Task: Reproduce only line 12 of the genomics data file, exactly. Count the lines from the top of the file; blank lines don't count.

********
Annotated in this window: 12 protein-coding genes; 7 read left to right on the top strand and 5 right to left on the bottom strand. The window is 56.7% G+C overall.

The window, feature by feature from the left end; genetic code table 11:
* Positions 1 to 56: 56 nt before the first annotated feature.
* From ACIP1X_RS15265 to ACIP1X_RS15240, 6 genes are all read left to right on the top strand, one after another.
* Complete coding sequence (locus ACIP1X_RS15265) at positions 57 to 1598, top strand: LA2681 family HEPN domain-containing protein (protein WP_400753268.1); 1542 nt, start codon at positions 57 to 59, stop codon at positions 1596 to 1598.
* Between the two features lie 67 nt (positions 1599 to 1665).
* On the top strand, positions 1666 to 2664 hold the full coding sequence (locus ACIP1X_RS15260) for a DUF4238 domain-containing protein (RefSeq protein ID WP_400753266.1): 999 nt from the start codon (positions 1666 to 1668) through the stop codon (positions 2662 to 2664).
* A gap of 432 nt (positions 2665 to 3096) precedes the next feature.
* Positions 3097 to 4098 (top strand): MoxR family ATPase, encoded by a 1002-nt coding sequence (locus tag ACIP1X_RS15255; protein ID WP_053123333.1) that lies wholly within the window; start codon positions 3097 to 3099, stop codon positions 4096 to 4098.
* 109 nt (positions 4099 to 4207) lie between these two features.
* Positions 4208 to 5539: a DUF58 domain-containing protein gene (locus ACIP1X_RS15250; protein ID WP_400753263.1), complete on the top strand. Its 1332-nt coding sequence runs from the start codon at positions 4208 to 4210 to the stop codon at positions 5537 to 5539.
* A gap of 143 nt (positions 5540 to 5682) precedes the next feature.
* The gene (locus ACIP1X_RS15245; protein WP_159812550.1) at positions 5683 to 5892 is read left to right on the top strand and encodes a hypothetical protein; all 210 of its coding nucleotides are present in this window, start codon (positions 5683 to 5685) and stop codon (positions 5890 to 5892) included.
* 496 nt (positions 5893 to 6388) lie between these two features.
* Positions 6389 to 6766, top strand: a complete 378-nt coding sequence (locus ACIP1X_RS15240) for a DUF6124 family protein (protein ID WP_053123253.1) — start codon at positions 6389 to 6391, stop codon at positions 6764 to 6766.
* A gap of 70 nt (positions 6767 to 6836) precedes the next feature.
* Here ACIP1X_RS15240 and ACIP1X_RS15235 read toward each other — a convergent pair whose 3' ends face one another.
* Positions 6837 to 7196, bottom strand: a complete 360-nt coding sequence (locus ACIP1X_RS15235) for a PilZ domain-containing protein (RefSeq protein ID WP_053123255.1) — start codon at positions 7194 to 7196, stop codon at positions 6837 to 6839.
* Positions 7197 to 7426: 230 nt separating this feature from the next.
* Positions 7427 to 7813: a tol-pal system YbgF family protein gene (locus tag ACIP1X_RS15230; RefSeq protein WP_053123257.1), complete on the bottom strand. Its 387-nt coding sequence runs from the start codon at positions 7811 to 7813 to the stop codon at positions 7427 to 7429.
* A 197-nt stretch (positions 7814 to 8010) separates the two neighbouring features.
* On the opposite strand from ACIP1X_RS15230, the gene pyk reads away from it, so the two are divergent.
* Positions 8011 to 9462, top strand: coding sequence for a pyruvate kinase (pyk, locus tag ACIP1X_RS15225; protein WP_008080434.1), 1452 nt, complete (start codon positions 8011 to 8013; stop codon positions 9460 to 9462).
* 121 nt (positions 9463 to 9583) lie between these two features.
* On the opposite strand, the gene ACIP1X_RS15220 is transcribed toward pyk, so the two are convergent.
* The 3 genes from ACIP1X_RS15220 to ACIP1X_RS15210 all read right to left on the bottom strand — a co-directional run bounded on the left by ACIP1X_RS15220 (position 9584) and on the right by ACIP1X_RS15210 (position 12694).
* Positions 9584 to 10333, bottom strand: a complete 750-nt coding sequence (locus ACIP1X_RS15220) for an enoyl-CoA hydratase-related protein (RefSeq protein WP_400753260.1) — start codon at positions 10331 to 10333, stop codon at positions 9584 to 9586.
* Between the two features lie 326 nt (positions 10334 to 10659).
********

* A gap of 143 nt (positions 5540 to 5682) precedes the next feature.